Why Not . . . Welcome More High-Quality Leisure Pastimes into Your Daily Life?
Monday March 11, 2024

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Quality over quantity, the core ethos running through all aspects of living simply luxuriously. But how do we cultivate an appreciation, an awareness, a taste for ‘quality’ in all arenas? After all, there are so many.

From the surface such as clothing and décor, the quality use of our mind as we apply the knowledge acquired as to how it works and in our application foster the ability to thrive rather than just survive, so much of our ability to cultivate a life of quality over quantity stems from our experience with quality. From observing a seasoned and award-winning actor on stage perform their role in a play acclaimed by critics for its writing, to experiencing the craftsmanship in expertly made clothing or artisanal craftsmanship passed down from generation to generation to savoring the harmonization of carefully selected flavors in a meal that both delight and satisfy our palate.

Each of these experiences elevates our knowledge of what quality offers and thus elevates our taste and our appreciation. Some may argue this results in snobbery, but it only becomes an act of snobbery when one uses it claim they are of more importance than someone who doesn’t know or hasn’t had similar experiences. In other words, each of us will gravitate to certain arenas of life that pique our curiosity more innately. It doesn’t mean we cannot appreciate quality in a different music genre for example or a different décor style; we simply prefer something in a different mode in which we listen to music or decorate our homes. On that same note, certain mediums of good taste may simply just not interest us. For example, opera is an exquisite art form full of layers of detail and mastery of skills to appreciate, but not everyone who has taste will enjoy that medium of quality.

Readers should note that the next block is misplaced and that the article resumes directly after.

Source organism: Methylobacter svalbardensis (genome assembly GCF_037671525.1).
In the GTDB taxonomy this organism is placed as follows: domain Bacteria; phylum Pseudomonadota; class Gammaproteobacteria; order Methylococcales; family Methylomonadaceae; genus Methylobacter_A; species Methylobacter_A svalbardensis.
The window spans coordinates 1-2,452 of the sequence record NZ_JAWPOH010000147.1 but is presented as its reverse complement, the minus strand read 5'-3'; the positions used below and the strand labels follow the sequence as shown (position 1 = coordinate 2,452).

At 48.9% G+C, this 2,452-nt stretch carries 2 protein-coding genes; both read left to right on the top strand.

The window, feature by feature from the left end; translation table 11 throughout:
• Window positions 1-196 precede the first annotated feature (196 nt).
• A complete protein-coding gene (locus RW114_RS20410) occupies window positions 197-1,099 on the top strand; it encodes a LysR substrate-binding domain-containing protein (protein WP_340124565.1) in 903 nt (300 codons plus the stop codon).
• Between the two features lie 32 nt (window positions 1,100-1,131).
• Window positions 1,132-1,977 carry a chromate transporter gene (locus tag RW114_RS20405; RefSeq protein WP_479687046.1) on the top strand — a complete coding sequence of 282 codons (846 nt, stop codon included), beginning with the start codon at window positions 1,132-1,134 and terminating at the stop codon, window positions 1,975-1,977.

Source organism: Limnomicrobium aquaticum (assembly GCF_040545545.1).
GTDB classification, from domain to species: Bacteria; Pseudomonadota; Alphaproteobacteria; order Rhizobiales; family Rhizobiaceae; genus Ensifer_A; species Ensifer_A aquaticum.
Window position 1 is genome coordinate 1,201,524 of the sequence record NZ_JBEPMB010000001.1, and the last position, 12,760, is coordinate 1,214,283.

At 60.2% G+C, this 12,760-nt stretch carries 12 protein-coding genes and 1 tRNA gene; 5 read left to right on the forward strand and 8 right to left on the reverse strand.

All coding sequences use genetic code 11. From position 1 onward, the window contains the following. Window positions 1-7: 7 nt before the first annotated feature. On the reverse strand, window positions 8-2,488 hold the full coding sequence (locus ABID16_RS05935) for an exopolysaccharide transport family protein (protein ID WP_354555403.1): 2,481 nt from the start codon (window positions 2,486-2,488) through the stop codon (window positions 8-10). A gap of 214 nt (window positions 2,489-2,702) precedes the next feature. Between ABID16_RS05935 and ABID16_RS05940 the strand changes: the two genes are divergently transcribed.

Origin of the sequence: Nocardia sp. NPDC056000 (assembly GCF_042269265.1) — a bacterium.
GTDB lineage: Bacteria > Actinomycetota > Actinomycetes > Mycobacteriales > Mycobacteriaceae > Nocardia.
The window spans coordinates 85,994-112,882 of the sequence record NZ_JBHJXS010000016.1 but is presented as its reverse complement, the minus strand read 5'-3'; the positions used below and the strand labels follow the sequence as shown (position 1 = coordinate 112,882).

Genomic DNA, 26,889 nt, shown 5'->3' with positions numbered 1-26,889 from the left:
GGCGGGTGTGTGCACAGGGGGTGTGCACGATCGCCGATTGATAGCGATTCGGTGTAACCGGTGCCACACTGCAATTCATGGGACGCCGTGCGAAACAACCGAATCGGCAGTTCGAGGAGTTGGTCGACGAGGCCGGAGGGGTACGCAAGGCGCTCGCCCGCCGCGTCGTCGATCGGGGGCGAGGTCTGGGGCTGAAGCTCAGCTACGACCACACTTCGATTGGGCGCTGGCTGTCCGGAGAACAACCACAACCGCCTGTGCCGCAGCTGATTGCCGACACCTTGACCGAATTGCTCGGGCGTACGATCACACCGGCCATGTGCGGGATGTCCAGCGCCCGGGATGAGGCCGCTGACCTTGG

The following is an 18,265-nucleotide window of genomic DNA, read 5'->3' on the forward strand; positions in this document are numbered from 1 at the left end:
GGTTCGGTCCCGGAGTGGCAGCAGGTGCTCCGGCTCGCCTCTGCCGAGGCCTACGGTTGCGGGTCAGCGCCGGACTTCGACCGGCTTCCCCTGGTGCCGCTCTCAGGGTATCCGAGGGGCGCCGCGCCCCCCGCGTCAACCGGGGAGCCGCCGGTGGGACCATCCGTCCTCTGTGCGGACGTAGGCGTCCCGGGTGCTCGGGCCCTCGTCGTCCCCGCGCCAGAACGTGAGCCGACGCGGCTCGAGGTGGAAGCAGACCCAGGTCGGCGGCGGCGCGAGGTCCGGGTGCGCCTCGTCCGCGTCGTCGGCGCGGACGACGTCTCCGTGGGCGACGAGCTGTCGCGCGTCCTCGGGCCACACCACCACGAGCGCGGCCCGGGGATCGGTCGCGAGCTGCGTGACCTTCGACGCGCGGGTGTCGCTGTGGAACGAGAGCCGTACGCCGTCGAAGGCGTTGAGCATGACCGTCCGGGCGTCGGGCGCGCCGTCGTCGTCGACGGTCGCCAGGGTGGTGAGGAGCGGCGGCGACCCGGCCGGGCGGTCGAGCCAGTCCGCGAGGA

Now what does this have to do with leisure pastimes, you may be wondering.

In Cal Newport’s new book Slow Productivity (look for an entire podcast episode next week inspired by this book, episode #377), one of the three core principles of embracing slow productivity (avoiding burnout and paradoxically improving the quality of output and our overall well-being) is obsess over quality. He intentionally choosing the verb ‘obsess’ to underscore the importance of consciously choosing quality with each decision we make and that includes our leisure activities. He calls them activities, but I will explain why I change the term to pastimes.

Ultimately, his goal in encouraging high quality leisure activities is to improve our taste so that indirectly our productivity and what we know to be the best work we can offer will elevate as a result. He’s not wrong, after all, each of the experiences we have prior to where we are in our life will influence the ideas we come up with, even if the areas of experience seem superficially unrelated; however, as modern lore of the story that is Apple reminds us, Steve Jobs famously applied his acquired knowledge of fonts taught at Reed College in calligraphy class to come up with many different artistic details, including fonts available, in the development of the first iMac computer.

The point being, we cannot know when the seemingly unrelated will dovetail in our lives and provide an aha that will create a unique and beloved and/or appreciated discovery or solution. But if we have consciously chosen to deepen our knowledge of how a piece of literature, for example, is composed to contain a myriad of overlapping themes, primary plot and subplots, in-depth character development as well as engage and hold the reader’s attention from one paragraph, one chapter, to the next, then we begin to be able to recognize good taste when, in this case, we read it. Or in different scenarios, when we see it, hear it, witness it, etc.